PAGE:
Bob went on to say that he had decided to go back into counseling addicts - something he had stopped doing some time ago.  He wrote, "I believe this is my calling in life.  I feel in my heart this is what I am meant to do.  I just needed a swift kick from God to open my eyes."

In the midst of disaster, Bob chose hope over despair.  He remembered that giving to others had filled his life with meaning, and so he returned to spreading light to those who were stumbling in darkness.

How do you handle hardships in life?  When it feels as if your world is caving in, how do you respond?  Do you remember that Christ is the light of the world who comes to us despite the darkness that envelops us?  Do you stop what you are doing, pull over to the side of the road and give thanks to God for the blessings of your life?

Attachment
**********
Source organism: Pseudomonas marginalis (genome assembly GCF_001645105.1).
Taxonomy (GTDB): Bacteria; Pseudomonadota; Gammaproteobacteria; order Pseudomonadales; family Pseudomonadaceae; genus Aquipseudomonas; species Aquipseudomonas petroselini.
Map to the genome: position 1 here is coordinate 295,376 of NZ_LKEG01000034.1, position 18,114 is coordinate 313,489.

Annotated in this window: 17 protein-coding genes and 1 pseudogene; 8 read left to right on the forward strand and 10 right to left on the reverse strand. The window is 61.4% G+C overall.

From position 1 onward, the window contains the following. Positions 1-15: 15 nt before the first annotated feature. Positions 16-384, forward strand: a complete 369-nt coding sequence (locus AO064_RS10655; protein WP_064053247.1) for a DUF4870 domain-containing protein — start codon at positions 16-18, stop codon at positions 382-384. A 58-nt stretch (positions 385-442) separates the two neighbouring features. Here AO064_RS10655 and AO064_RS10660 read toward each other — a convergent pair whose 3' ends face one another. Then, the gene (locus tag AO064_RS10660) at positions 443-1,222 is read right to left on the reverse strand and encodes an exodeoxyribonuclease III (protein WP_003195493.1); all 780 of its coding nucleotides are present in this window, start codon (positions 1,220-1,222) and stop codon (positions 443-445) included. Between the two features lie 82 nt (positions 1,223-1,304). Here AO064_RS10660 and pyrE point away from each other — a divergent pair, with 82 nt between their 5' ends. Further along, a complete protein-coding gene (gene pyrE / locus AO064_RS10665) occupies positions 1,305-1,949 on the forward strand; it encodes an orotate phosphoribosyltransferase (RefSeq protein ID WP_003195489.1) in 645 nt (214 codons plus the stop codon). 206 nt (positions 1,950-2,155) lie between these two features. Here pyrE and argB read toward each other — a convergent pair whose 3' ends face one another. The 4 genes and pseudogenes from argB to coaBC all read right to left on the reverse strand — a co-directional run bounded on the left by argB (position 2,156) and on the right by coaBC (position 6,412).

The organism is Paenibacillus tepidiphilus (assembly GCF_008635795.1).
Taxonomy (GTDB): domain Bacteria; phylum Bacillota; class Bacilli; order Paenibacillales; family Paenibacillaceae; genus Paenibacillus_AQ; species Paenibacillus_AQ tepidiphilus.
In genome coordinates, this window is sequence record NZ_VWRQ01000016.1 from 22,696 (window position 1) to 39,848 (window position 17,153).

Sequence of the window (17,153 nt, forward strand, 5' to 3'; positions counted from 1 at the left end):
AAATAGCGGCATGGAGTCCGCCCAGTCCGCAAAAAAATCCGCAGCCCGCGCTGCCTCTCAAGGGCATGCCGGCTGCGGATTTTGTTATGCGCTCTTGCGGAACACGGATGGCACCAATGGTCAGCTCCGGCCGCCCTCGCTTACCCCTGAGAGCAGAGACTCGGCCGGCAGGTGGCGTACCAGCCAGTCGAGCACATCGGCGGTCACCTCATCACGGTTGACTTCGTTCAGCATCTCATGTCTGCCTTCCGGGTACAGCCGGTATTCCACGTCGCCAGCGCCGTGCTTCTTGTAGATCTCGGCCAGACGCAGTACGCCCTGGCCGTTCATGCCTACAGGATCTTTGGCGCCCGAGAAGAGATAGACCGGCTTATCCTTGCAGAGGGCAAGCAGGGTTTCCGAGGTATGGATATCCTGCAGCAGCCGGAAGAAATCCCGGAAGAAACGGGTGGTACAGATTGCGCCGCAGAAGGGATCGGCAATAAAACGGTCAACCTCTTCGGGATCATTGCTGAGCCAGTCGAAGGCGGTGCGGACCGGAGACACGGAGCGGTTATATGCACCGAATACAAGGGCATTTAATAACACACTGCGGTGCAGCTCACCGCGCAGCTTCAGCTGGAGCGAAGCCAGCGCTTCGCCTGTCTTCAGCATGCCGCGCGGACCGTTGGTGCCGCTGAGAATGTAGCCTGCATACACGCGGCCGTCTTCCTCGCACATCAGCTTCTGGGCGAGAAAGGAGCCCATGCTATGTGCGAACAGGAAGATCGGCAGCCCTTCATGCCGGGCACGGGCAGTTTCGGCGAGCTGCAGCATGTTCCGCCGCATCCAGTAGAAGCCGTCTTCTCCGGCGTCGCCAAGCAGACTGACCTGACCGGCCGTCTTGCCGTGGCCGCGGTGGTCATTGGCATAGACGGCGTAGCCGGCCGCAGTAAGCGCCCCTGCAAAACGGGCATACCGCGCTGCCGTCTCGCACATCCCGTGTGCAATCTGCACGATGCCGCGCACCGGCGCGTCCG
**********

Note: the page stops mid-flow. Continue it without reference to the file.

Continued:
Theologian Douglas John Hall writes, "God is in the darkest place of your dark night.  You do not have to look for him in the sky, beyond the stars, in infinite light, in glory unimaginable.  God is alongside you in the darkest place of your darkest night."2

Knowing that God is always with us and working tirelessly to lead the world out of darkness boosts our hope for a better tomorrow.  So, as we embark on a new, yet very challenging year, I urge you to open your heart, mind and soul to the new opportunities God sets before you.  Keep your eyes peeled for new adventures on which to embark, always keeping in mind the profound wisdom of the Gospel of John and my six year-old grandson: light beats darkness.


  1. Thomas Lane Butts, "A Permanent Glimpse of God," on the Day 1 website, January 4, 2009.
  2. Douglas John Hall, Lighten Our Darkness, (Academic Renewal Press, 2001), p.173.